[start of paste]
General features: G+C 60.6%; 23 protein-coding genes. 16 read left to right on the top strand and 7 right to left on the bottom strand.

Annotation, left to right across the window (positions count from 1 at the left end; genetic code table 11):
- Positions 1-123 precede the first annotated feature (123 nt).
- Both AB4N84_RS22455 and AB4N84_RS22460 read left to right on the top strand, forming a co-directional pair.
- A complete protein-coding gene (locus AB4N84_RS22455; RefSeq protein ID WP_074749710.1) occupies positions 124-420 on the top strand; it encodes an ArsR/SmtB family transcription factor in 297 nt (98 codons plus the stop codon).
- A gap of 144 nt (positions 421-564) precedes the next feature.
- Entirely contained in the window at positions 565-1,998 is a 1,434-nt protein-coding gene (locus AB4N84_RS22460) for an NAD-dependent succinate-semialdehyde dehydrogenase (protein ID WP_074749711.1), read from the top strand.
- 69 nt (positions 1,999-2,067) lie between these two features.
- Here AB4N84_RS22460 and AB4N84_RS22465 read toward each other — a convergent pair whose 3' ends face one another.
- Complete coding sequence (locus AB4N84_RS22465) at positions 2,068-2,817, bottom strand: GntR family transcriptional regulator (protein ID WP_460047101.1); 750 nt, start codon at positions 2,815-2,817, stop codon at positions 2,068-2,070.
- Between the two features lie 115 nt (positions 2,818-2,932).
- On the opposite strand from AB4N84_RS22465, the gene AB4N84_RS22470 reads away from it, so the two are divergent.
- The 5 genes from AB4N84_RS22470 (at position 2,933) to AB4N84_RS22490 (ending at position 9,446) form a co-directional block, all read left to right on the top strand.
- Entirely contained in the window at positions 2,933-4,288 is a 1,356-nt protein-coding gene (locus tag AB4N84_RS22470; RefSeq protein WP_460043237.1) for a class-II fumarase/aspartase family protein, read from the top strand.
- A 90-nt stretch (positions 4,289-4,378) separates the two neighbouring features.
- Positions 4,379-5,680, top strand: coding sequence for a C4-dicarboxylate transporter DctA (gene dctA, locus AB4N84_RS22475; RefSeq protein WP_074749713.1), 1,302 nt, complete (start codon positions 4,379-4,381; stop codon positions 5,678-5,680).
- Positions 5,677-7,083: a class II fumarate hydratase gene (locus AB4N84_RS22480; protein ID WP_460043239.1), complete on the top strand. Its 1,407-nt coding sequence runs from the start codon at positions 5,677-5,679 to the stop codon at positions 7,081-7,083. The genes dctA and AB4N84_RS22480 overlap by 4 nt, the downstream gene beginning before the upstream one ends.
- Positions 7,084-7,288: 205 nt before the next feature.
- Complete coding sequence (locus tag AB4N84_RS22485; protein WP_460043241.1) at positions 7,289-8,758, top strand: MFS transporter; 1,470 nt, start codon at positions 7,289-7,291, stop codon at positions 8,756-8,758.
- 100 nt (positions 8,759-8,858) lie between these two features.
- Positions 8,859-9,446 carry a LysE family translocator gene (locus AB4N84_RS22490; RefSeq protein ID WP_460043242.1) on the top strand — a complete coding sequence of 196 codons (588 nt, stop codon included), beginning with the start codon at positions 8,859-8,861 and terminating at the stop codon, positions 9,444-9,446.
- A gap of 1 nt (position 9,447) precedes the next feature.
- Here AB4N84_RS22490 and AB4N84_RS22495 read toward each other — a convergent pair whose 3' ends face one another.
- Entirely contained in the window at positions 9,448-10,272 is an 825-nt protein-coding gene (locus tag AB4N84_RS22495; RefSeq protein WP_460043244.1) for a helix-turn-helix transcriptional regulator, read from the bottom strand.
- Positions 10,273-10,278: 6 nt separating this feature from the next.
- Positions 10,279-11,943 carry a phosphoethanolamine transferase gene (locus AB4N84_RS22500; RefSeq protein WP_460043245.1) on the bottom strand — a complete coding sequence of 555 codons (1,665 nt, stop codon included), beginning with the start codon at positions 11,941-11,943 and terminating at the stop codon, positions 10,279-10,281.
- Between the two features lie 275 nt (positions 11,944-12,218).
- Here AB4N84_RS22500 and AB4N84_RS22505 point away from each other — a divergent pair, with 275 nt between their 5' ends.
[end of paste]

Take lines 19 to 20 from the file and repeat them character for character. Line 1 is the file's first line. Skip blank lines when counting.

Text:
- Complete coding sequence (locus tag AB4N84_RS22485; protein WP_460043241.1) at positions 7,289-8,758, top strand: MFS transporter; 1,470 nt, start codon at positions 7,289-7,291, stop codon at positions 8,756-8,758.
- 100 nt (positions 8,759-8,858) lie between these two features.